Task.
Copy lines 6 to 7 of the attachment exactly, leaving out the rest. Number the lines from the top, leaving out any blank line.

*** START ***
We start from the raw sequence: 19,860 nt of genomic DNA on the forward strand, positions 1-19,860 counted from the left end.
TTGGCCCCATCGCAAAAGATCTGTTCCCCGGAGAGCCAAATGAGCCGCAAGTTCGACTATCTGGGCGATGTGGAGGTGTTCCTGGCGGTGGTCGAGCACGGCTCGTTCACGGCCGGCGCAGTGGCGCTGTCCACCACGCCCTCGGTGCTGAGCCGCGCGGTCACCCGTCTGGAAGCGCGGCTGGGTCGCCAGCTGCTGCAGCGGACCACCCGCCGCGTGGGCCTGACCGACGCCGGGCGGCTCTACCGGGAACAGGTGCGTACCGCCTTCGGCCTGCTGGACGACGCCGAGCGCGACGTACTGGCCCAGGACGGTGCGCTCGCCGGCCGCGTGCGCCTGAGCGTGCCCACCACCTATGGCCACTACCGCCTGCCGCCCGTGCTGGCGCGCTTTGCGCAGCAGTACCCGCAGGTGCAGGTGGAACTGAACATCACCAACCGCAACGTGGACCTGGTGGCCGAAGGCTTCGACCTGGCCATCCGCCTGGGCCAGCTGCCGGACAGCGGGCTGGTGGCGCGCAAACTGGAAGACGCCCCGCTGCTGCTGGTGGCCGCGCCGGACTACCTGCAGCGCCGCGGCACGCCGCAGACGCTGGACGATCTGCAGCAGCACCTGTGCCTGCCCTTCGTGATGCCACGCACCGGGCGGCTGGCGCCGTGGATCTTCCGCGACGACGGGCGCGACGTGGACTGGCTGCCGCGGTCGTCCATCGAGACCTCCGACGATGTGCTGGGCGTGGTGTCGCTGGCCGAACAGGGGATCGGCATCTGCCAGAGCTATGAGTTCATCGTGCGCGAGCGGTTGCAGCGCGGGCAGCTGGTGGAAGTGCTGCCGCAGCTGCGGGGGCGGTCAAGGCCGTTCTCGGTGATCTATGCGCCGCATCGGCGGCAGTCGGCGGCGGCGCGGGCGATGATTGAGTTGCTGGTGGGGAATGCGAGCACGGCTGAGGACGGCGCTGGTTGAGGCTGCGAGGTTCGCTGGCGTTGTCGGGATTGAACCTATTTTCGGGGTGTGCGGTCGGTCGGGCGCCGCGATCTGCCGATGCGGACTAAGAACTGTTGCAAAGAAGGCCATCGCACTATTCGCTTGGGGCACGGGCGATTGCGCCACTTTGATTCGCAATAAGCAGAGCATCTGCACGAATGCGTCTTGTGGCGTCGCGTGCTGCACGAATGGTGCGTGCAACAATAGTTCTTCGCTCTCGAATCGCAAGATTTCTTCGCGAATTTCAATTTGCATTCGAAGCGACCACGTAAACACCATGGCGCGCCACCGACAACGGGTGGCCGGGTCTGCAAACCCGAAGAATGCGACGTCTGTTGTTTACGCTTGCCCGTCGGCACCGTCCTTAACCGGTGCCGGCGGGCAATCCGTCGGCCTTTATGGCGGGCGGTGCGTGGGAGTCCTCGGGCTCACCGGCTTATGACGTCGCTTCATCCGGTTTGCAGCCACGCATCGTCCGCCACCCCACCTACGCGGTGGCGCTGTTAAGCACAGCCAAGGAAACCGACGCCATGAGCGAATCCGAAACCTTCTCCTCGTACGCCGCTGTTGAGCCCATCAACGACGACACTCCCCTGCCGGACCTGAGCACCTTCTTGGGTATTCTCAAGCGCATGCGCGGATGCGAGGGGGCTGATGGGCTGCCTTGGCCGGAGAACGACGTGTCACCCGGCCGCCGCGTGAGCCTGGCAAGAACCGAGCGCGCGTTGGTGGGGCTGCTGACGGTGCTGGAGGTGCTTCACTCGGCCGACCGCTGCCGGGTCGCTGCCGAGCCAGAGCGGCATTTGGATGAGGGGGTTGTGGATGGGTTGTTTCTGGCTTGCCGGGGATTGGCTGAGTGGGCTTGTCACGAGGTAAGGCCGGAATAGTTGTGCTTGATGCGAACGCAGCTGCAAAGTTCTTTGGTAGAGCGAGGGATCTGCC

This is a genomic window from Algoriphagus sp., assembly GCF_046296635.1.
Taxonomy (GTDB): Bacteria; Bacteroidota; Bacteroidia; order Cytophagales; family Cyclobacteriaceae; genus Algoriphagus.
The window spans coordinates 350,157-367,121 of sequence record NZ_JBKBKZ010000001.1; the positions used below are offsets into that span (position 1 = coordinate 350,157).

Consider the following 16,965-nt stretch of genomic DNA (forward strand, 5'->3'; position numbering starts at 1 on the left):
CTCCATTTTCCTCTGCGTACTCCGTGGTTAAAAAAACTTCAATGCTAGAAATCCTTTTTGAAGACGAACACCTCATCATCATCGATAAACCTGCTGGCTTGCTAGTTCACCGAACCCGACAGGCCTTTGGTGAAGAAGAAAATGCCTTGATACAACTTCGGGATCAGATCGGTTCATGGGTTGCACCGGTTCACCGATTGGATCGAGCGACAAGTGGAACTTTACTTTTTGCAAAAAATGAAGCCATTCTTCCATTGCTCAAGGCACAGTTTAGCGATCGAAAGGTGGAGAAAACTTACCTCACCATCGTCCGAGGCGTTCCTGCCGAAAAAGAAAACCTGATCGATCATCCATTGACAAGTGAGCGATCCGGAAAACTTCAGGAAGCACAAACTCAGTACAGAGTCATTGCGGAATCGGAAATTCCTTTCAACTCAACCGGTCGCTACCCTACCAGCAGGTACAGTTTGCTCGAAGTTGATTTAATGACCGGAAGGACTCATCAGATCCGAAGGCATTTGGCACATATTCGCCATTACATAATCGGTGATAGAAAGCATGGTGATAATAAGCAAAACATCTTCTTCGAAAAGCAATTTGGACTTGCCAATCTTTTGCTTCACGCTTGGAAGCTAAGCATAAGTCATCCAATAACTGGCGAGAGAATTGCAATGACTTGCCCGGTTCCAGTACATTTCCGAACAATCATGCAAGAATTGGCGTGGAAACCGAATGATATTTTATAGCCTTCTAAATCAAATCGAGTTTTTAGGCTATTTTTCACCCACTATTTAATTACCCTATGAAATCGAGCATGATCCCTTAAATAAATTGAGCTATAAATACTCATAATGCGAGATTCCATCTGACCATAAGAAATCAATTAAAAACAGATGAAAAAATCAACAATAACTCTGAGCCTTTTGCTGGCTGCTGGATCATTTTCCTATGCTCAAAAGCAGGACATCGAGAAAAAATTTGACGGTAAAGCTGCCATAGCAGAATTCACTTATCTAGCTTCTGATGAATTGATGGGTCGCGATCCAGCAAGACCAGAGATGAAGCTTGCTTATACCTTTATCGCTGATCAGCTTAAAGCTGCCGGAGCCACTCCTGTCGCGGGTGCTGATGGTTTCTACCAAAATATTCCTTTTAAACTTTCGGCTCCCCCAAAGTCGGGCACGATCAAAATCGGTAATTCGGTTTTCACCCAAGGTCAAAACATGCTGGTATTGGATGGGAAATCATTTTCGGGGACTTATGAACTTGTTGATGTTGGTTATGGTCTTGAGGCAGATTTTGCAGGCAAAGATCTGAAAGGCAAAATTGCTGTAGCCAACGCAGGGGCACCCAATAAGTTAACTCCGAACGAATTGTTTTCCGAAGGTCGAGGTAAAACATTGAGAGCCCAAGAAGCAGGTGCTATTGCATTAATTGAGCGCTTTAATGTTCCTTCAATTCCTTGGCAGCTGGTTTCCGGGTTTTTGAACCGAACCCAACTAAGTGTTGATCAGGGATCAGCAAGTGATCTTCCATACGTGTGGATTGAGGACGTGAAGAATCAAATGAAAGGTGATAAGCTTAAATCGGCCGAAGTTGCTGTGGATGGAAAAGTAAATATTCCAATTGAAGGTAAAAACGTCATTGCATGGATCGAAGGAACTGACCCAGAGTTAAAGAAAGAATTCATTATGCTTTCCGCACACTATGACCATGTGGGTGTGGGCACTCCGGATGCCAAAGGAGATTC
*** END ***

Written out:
Consider the following 16,965-nt stretch of genomic DNA (forward strand, 5'->3'; position numbering starts at 1 on the left):
CTCCATTTTCCTCTGCGTACTCCGTGGTTAAAAAAACTTCAATGCTAGAAATCCTTTTTGAAGACGAACACCTCATCATCATCGATAAACCTGCTGGCTTGCTAGTTCACCGAACCCGACAGGCCTTTGGTGAAGAAGAAAATGCCTTGATACAACTTCGGGATCAGATCGGTTCATGGGTTGCACCGGTTCACCGATTGGATCGAGCGACAAGTGGAACTTTACTTTTTGCAAAAAATGAAGCCATTCTTCCATTGCTCAAGGCACAGTTTAGCGATCGAAAGGTGGAGAAAACTTACCTCACCATCGTCCGAGGCGTTCCTGCCGAAAAAGAAAACCTGATCGATCATCCATTGACAAGTGAGCGATCCGGAAAACTTCAGGAAGCACAAACTCAGTACAGAGTCATTGCGGAATCGGAAATTCCTTTCAACTCAACCGGTCGCTACCCTACCAGCAGGTACAGTTTGCTCGAAGTTGATTTAATGACCGGAAGGACTCATCAGATCCGAAGGCATTTGGCACATATTCGCCATTACATAATCGGTGATAGAAAGCATGGTGATAATAAGCAAAACATCTTCTTCGAAAAGCAATTTGGACTTGCCAATCTTTTGCTTCACGCTTGGAAGCTAAGCATAAGTCATCCAATAACTGGCGAGAGAATTGCAATGACTTGCCCGGTTCCAGTACATTTCCGAACAATCATGCAAGAATTGGCGTGGAAACCGAATGATATTTTATAGCCTTCTAAATCAAATCGAGTTTTTAGGCTATTTTTCACCCACTATTTAATTACCCTATGAAATCGAGCATGATCCCTTAAATAAATTGAGCTATAAATACTCATAATGCGAGATTCCATCTGACCATAAGAAATCAATTAAAAACAGATGAAAAAATCAACAATAACTCTGAGCCTTTTGCTGGCTGCTGGATCATTTTCCTATGCTCAAAAGCAGGACATCGAGAAAAAATTTGACGGTAAAGCTGCCATAGCAGAATTCACTTATCTAGCTTCTGATGAATTGATGGGTCGCGATCCAGCAAGACCAGAGATGAAGCTTGCTTATACCTTTATCGCTGATCAGCTTAAAGCTGCCGGAGCCACTCCTGTCGCGGGTGCTGATGGTTTCTACCAAAATATTCCTTTTAAACTTTCGGCTCCCCCAAAGTCGGGCACGATCAAAATCGGTAATTCGGTTTTCACCCAAGGTCAAAACATGCTGGTATTGGATGGGAAATCATTTTCGGGGACTTATGAACTTGTTGATGTTGGTTATGGTCTTGAGGCAGATTTTGCAGGCAAAGATCTGAAAGGCAAAATTGCTGTAGCCAACGCAGGGGCACCCAATAAGTTAACTCCGAACGAATTGTTTTCCGAAGGTCGAGGTAAAACATTGAGAGCCCAAGAAGCAGGTGCTATTGCATTAATTGAGCGCTTTAATGTTCCTTCAATTCCTTGGCAGCTGGTTTCCGGGTTTTTGAACCGAACCCAACTAAGTGTTGATCAGGGATCAGCAAGTGATCTTCCATACGTGTGGATTGAGGACGTGAAGAATCAAATGAAAGGTGATAAGCTTAAATCGGCCGAAGTTGCTGTGGATGGAAAAGTAAATATTCCAATTGAAGGTAAAAACGTCATTGCATGGATCGAAGGAACTGACCCAGAGTTAAAGAAAGAATTCATTATGCTTTCCGCACACTATGACCATGTGGGTGTGGGCACTCCGGATGCCAAAGGAGATTC